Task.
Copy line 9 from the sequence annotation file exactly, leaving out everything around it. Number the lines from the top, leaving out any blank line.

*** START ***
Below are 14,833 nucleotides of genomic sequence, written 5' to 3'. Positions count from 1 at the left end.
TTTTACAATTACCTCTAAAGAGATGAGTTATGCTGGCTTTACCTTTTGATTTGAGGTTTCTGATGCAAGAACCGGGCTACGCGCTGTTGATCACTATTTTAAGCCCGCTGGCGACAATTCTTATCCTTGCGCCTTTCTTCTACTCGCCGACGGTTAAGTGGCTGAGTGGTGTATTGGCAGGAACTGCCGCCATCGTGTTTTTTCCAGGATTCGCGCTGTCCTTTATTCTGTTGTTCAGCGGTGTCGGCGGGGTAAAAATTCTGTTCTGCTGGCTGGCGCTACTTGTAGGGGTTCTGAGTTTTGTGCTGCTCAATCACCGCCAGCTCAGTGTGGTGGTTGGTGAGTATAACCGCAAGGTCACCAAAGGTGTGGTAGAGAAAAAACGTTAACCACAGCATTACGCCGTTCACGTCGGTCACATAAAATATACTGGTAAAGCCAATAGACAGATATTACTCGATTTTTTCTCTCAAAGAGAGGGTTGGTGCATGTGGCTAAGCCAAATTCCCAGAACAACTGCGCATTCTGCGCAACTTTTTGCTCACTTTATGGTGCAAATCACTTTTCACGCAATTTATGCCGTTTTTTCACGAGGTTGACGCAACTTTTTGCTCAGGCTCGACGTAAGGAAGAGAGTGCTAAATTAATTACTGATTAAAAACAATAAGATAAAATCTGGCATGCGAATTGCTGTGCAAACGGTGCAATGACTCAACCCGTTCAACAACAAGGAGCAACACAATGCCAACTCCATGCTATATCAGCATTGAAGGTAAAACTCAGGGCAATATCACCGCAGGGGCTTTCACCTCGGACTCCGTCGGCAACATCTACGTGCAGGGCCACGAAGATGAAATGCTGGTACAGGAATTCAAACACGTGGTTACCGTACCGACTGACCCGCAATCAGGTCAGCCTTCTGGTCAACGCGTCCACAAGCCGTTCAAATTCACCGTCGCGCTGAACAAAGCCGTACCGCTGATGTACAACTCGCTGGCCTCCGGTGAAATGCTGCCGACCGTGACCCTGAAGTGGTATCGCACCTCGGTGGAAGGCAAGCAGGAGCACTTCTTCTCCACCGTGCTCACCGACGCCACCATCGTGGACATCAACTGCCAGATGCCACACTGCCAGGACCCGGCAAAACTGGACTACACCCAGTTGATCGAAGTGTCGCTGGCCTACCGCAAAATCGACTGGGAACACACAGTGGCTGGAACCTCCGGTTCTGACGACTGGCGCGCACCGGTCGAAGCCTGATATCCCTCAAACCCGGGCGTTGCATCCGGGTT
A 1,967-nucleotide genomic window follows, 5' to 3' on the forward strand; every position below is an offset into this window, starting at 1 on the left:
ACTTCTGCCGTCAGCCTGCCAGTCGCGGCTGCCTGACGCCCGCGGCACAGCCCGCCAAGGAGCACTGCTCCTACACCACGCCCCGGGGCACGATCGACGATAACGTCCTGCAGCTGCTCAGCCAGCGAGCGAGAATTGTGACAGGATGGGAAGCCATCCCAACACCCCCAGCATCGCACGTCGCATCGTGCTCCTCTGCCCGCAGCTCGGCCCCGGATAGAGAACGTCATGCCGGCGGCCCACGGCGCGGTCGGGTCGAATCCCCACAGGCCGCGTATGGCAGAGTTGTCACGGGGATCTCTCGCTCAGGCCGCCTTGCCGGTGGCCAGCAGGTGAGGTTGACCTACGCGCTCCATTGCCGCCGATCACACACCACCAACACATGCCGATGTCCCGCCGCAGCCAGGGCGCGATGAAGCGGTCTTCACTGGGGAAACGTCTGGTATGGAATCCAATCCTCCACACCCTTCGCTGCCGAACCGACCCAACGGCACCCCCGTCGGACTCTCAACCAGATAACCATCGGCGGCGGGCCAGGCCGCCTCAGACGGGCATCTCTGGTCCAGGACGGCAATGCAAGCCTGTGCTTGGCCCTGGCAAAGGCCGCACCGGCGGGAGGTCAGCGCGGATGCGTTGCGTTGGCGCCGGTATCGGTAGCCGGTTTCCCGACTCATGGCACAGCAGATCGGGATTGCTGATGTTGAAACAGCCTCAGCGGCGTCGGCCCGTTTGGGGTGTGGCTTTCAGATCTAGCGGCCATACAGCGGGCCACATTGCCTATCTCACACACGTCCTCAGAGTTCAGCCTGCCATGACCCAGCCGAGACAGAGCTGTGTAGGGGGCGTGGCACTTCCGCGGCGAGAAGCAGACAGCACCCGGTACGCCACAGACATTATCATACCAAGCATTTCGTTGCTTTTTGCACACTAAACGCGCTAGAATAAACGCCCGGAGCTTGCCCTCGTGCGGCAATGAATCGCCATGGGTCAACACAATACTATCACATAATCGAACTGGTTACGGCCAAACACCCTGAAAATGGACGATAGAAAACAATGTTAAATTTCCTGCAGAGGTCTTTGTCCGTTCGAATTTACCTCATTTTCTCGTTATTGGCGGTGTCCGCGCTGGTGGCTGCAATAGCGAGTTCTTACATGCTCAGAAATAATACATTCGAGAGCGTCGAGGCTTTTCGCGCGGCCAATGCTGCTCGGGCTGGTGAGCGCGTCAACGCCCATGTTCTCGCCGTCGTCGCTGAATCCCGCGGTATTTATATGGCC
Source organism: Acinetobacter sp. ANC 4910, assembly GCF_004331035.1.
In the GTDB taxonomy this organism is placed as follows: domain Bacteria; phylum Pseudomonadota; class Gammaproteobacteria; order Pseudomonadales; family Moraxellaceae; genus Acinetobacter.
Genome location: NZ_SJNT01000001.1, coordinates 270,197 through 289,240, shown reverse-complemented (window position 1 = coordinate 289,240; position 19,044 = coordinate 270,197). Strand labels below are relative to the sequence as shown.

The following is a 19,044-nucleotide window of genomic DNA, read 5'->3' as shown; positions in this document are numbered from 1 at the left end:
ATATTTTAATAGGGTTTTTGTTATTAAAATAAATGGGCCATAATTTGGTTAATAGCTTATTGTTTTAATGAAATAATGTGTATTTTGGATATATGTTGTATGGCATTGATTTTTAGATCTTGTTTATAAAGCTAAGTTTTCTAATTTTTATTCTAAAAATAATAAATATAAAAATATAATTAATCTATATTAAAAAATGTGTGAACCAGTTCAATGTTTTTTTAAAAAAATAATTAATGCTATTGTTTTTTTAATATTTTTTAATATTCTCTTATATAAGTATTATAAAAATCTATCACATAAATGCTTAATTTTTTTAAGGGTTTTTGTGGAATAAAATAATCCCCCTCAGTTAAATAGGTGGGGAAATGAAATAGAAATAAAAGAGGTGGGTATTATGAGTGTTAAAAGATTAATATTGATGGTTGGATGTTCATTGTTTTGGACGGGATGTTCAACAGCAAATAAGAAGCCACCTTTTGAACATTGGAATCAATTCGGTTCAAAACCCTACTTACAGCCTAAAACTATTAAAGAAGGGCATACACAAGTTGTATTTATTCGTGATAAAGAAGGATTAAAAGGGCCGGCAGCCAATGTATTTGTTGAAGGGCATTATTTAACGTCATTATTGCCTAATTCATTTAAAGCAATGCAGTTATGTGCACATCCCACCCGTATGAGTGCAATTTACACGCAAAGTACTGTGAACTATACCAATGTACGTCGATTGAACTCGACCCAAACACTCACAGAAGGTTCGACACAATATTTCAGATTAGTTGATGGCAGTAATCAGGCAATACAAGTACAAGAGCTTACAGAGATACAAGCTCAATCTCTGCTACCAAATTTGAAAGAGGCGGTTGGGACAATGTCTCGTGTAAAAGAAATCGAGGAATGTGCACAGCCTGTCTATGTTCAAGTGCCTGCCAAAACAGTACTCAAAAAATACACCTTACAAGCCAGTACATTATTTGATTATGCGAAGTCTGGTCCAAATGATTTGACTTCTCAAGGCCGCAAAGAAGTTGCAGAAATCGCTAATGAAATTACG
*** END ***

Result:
ATATTTTAATAGGGTTTTTGTTATTAAAATAAATGGGCCATAATTTGGTTAATAGCTTATTGTTTTAATGAAATAATGTGTATTTTGGATATATGTTGTATGGCATTGATTTTTAGATCTTGTTTATAAAGCTAAGTTTTCTAATTTTTATTCTAAAAATAATAAATATAAAAATATAATTAATCTATATTAAAAAATGTGTGAACCAGTTCAATGTTTTTTTAAAAAAATAATTAATGCTATTGTTTTTTTAATATTTTTTAATATTCTCTTATATAAGTATTATAAAAATCTATCACATAAATGCTTAATTTTTTTAAGGGTTTTTGTGGAATAAAATAATCCCCCTCAGTTAAATAGGTGGGGAAATGAAATAGAAATAAAAGAGGTGGGTATTATGAGTGTTAAAAGATTAATATTGATGGTTGGATGTTCATTGTTTTGGACGGGATGTTCAACAGCAAATAAGAAGCCACCTTTTGAACATTGGAATCAATTCGGTTCAAAACCCTACTTACAGCCTAAAACTATTAAAGAAGGGCATACACAAGTTGTATTTATTCGTGATAAAGAAGGATTAAAAGGGCCGGCAGCCAATGTATTTGTTGAAGGGCATTATTTAACGTCATTATTGCCTAATTCATTTAAAGCAATGCAGTTATGTGCACATCCCACCCGTATGAGTGCAATTTACACGCAAAGTACTGTGAACTATACCAATGTACGTCGATTGAACTCGACCCAAACACTCACAGAAGGTTCGACACAATATTTCAGATTAGTTGATGGCAGTAATCAGGCAATACAAGTACAAGAGCTTACAGAGATACAAGCTCAATCTCTGCTACCAAATTTGAAAGAGGCGGTTGGGACAATGTCTCGTGTAAAAGAAATCGAGGAATGTGCACAGCCTGTCTATGTTCAAGTGCCTGCCAAAACAGTACTCAAAAAATACACCTTACAAGCCAGTACATTATTTGATTATGCGAAGTCTGGTCCAAATGATTTGACTTCTCAAGGCCGCAAAGAAGTTGCAGAAATCGCTAATGAAATTACG